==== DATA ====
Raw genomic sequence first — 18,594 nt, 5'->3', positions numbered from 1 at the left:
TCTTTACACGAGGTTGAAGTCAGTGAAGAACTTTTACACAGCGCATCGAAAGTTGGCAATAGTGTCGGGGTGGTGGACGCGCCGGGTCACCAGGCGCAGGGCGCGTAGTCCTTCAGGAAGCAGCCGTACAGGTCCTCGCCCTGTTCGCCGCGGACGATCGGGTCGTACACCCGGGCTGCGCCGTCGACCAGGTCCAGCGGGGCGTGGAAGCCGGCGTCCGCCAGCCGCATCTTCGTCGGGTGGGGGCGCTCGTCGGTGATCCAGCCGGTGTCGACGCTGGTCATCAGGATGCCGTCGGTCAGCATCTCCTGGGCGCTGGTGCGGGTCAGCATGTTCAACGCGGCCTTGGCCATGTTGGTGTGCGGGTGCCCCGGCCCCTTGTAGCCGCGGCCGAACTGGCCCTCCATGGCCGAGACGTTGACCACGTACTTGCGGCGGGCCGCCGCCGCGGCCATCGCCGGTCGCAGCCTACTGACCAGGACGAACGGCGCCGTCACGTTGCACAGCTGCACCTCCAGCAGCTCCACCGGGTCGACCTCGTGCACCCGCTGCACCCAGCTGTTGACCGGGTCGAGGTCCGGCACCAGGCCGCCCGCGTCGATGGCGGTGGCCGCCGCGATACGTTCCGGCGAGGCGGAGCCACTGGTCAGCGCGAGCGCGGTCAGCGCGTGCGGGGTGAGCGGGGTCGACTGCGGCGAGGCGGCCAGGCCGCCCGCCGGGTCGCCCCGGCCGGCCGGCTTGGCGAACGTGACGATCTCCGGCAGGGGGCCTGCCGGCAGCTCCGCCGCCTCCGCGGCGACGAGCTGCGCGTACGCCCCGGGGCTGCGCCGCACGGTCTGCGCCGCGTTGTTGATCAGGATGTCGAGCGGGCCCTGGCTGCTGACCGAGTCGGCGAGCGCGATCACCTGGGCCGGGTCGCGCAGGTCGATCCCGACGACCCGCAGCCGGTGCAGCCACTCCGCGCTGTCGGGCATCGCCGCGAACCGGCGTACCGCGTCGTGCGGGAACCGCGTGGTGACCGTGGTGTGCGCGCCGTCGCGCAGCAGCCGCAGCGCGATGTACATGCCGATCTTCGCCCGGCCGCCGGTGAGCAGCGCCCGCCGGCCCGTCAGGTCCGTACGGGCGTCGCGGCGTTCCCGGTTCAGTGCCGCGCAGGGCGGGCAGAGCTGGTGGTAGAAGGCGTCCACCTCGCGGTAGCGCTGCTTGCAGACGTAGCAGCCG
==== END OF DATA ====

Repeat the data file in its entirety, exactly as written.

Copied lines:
Raw genomic sequence first — 18,594 nt, 5'->3', positions numbered from 1 at the left:
TCTTTACACGAGGTTGAAGTCAGTGAAGAACTTTTACACAGCGCATCGAAAGTTGGCAATAGTGTCGGGGTGGTGGACGCGCCGGGTCACCAGGCGCAGGGCGCGTAGTCCTTCAGGAAGCAGCCGTACAGGTCCTCGCCCTGTTCGCCGCGGACGATCGGGTCGTACACCCGGGCTGCGCCGTCGACCAGGTCCAGCGGGGCGTGGAAGCCGGCGTCCGCCAGCCGCATCTTCGTCGGGTGGGGGCGCTCGTCGGTGATCCAGCCGGTGTCGACGCTGGTCATCAGGATGCCGTCGGTCAGCATCTCCTGGGCGCTGGTGCGGGTCAGCATGTTCAACGCGGCCTTGGCCATGTTGGTGTGCGGGTGCCCCGGCCCCTTGTAGCCGCGGCCGAACTGGCCCTCCATGGCCGAGACGTTGACCACGTACTTGCGGCGGGCCGCCGCCGCGGCCATCGCCGGTCGCAGCCTACTGACCAGGACGAACGGCGCCGTCACGTTGCACAGCTGCACCTCCAGCAGCTCCACCGGGTCGACCTCGTGCACCCGCTGCACCCAGCTGTTGACCGGGTCGAGGTCCGGCACCAGGCCGCCCGCGTCGATGGCGGTGGCCGCCGCGATACGTTCCGGCGAGGCGGAGCCACTGGTCAGCGCGAGCGCGGTCAGCGCGTGCGGGGTGAGCGGGGTCGACTGCGGCGAGGCGGCCAGGCCGCCCGCCGGGTCGCCCCGGCCGGCCGGCTTGGCGAACGTGACGATCTCCGGCAGGGGGCCTGCCGGCAGCTCCGCCGCCTCCGCGGCGACGAGCTGCGCGTACGCCCCGGGGCTGCGCCGCACGGTCTGCGCCGCGTTGTTGATCAGGATGTCGAGCGGGCCCTGGCTGCTGACCGAGTCGGCGAGCGCGATCACCTGGGCCGGGTCGCGCAGGTCGATCCCGACGACCCGCAGCCGGTGCAGCCACTCCGCGCTGTCGGGCATCGCCGCGAACCGGCGTACCGCGTCGTGCGGGAACCGCGTGGTGACCGTGGTGTGCGCGCCGTCGCGCAGCAGCCGCAGCGCGATGTACATGCCGATCTTCGCCCGGCCGCCGGTGAGCAGCGCCCGCCGGCCCGTCAGGTCCGTACGGGCGTCGCGGCGTTCCCGGTTCAGTGCCGCGCAGGGCGGGCAGAGCTGGTGGTAGAAGGCGTCCACCTCGCGGTAGCGCTGCTTGCAGACGTAGCAGCCG